The leader has been at the helm of the organization for 12 years.
GLSEN's longtime executive director Eliza Byard announced in an e-mail message today that she will be stepping down from her role on March 1, 2021. See her full letter below.
After 12 years as GLSEN's Executive Director, and nearly twenty in GLSEN leadership, I've decided that the time has come for me to start a new chapter. On March 1st, I will step down as Exective Director.
Melanie Willingham-Jaggers, GLSEN's Deputy Executive Director, will take over as Interim Executive Director, while the Board launches a national search for GLSEN's next leader. As I plan to depart, I'm proud to say that the organization in extremely well positioned to continue to act as an agent of change.
We are in our strongest financial position ever, with a newly invigorated leadership team that is the most diverse in the organization's history, allies in the incoming administration, and a vibrant period of strategic innovation just ahead.
Perhaps most importantly, GLSEN has been engaged for some time in an on-going process of learning, self-assessment, and transformation, to create the internal culture and external strategies necessary to contribute to the anti-racist work essential to achieving our mission. I am deeply appreciative of my colleagues — at the Board, staff, and chapter level — who have been partners in that work, and to the new leaders whose vision is shaping the future. It is inspiring to see it coming into view.
Since I arrived in 2001, thousands of people — staff, student leaders, educators, and GLSEN chapter leaders — have come together to transform K-12 education and open new worlds of possibility for LGBTQ+ youth. Looking back, it is astounding to contemplate how much the world has changed for LGBTQ+ people, and I am proud of GLSEN's contributions.
When I began this work, it was not legal to be gay in 15 states. Today more than 26 million U.S. students go to school in states with laws that specifically protect LGBTQ+ students from harassment and violence.
Throughout the aughts, we fought fiercely to support LGBTQ+ students forming GSAs in the face of right wing attacks, and repelled efforts to require access to conversaion therapy at school as the "balanced response" to the clubs' existence. Today, more than 80% of teachers and school-based mental health providers consider it their professional responsibility to support, protect, and affirm LGBTQ+ students; 1,300 educators registered for our GSA advisor summit in September; and more than 65% of all LGBTQ+ students have access to a GSA.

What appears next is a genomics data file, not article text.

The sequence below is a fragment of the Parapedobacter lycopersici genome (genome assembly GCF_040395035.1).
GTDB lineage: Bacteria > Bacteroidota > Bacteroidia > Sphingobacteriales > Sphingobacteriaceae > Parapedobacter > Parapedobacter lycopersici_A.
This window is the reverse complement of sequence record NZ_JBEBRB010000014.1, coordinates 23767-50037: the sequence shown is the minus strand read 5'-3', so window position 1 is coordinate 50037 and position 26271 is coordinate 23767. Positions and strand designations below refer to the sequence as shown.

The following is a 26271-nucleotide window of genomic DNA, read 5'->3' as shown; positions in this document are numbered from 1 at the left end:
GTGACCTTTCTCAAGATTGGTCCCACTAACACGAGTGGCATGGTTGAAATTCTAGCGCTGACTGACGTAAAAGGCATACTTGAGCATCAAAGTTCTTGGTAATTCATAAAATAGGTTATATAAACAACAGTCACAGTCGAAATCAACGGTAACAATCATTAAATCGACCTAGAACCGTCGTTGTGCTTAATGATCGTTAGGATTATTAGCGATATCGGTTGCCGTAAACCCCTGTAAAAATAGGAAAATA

Perhaps most affecting, I have personally witnessed gnerations of students engaged with GLSEN go from being targets of harassment to self-advocates to effective organizers to accomplished leaders in their fields — educators, elected officials, union organizers, and social entrepeneurs. How gratifying that some of them are now my colleagues as leaders in the LGBTQ+ movement.
Special thanks are due to GLSEN Board members, past and present, who are such dedicated stewards of the mission and ambassadors for our cause. I am so grateful to all the colleagues, partners, and donors whose commitment to GLSEN has made everything possible. In the weeks ahead, I look forward to connecting with as many of you as I can to say thank you in person. GLSEN and our entire society has urgent and very difficult work ahead. I will continue to learn from you and work alongside you, albein in a new capacity, as we continue to fight for the future that every single child deserves.
With all my warmest thanks,
More information about GLSEN can be found here.